The need for cautious communication
Dr. Chukwu told me, and has said publicly elsewhere, that one challenge in Nigeria has been preventing stigmatization of anyone under surveillance as well as Ebola survivors.
“Three terms became part of our lexicon: surveillance, quarantine, and isolation.” But these need to be clearly explained, said Dr. Chukwu.
“Surveillance is sort of like house arrest. You don’t criminalize them. The person is actually a victim, not a criminal. We monitor their movements, the rest of the family are counseled about what contact can and can’t be done. We have contact with them everyday. You can imagine what this effort must’ve been like when we had 300 in Lagos and over 400 in Port Harcourt.”
Only when those under surveillance show symptoms – a fever, whether it ends up being Ebola, yellow fever, or malaria – they are put under quarantine.
“That is the first time we are denying that individual the comfort of his own bed. We put him in separately from the isolation ward from those who are confirmed. If malaria, we discharge them to their doctor to be treated for malaria.”
Credit to WHO-assigned physicians
The Ebola survivors in Nigeria were not treated with any experimental drugs. Contract tracing and early identification of cases were managed by isolating the patients and replacing fluids and electrolytes. In some cases, blood transfusions were necessary.
Dr. Chukwu had high praise for WHO Director General, Margaret Chan, for sending physicians to Nigeria. “We only knew about Ebola virus through our medical books. We’ve never seen a single case of Ebola virus until this year. So we needed someone with practical experience who had seen the virus to come and train our doctors what to do and the rest, and then we took over.”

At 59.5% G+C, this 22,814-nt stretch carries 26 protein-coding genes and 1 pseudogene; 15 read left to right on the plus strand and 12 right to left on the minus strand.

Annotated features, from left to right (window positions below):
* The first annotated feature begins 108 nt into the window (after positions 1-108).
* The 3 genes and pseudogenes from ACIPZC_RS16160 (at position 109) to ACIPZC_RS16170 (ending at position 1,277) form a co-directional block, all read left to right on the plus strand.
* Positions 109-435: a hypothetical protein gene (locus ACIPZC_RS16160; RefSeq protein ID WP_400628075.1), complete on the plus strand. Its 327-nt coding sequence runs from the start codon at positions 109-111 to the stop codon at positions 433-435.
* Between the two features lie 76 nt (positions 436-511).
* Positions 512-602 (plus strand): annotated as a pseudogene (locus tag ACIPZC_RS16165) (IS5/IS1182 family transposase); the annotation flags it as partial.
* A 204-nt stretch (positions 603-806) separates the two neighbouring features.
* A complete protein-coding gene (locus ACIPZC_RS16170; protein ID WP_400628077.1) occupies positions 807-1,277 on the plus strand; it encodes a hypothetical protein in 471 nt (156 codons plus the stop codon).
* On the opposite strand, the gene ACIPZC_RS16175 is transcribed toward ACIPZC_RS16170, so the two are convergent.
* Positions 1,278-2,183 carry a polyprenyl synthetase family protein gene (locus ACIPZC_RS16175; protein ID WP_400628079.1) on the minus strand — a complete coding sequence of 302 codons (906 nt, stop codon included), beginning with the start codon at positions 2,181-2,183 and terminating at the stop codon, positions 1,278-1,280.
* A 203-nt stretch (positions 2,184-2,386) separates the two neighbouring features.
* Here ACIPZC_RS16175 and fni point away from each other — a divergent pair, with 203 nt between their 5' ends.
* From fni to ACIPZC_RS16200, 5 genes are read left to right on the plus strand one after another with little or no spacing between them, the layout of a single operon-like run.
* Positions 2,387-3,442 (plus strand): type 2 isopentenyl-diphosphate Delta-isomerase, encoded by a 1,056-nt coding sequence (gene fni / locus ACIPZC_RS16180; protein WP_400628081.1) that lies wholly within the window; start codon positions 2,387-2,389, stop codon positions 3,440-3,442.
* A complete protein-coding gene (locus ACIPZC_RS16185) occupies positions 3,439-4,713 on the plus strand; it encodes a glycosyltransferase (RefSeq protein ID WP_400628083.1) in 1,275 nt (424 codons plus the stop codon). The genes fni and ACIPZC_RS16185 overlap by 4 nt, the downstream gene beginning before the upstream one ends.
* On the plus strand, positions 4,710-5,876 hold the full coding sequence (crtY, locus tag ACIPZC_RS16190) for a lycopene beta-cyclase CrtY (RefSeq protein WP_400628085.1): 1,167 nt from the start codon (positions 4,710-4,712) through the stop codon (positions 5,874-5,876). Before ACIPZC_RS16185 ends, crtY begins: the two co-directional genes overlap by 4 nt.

“It is important that we let the world know that WHO did well in sending us doctors with practical experience, said Dr. Chukwu. “But we also worked with the CDC, UNICEF, and MSF in managing the disease.”
Controlling the outbreak in Guinea, Liberia, and Sierra Leone
Dr. Chukwu said that a major challenge is that the three countries are contiguous and in need of independent, coordinated oversight. The case in Nigeria was different because once President Goodluck Jonathan declared a health emergency, he had the authority and resources to direct the entire national effort.
In an attempt to centralize the West African response, the current chairman of ECOWAS is the president of Ghana and convening a meeting of West African health ministers together with the director of the Nigerian Center for Disease Control.
In the rest of Africa, Dr. Chukwu suggested that Guinea, Liberia, Sierra Leone (as well as Senegal) could benefit from the expertise of doctors in Uganda and the DRC who have successfully treated Ebola patients. The rest of the world can certainly provide the aid that is starting to grow: emergency mobile hospitals, supplies such as IV fluids and personal protective equipment.
But people in these countries are also voicing a loss of confidence in their own governments as their economies fail and food and clean water are in short supply.
And, particularly with the killing of aid workers in Guinea last week, the international effort must bolster security to encourage volunteers that they can work safely in what are already extremely demanding conditions.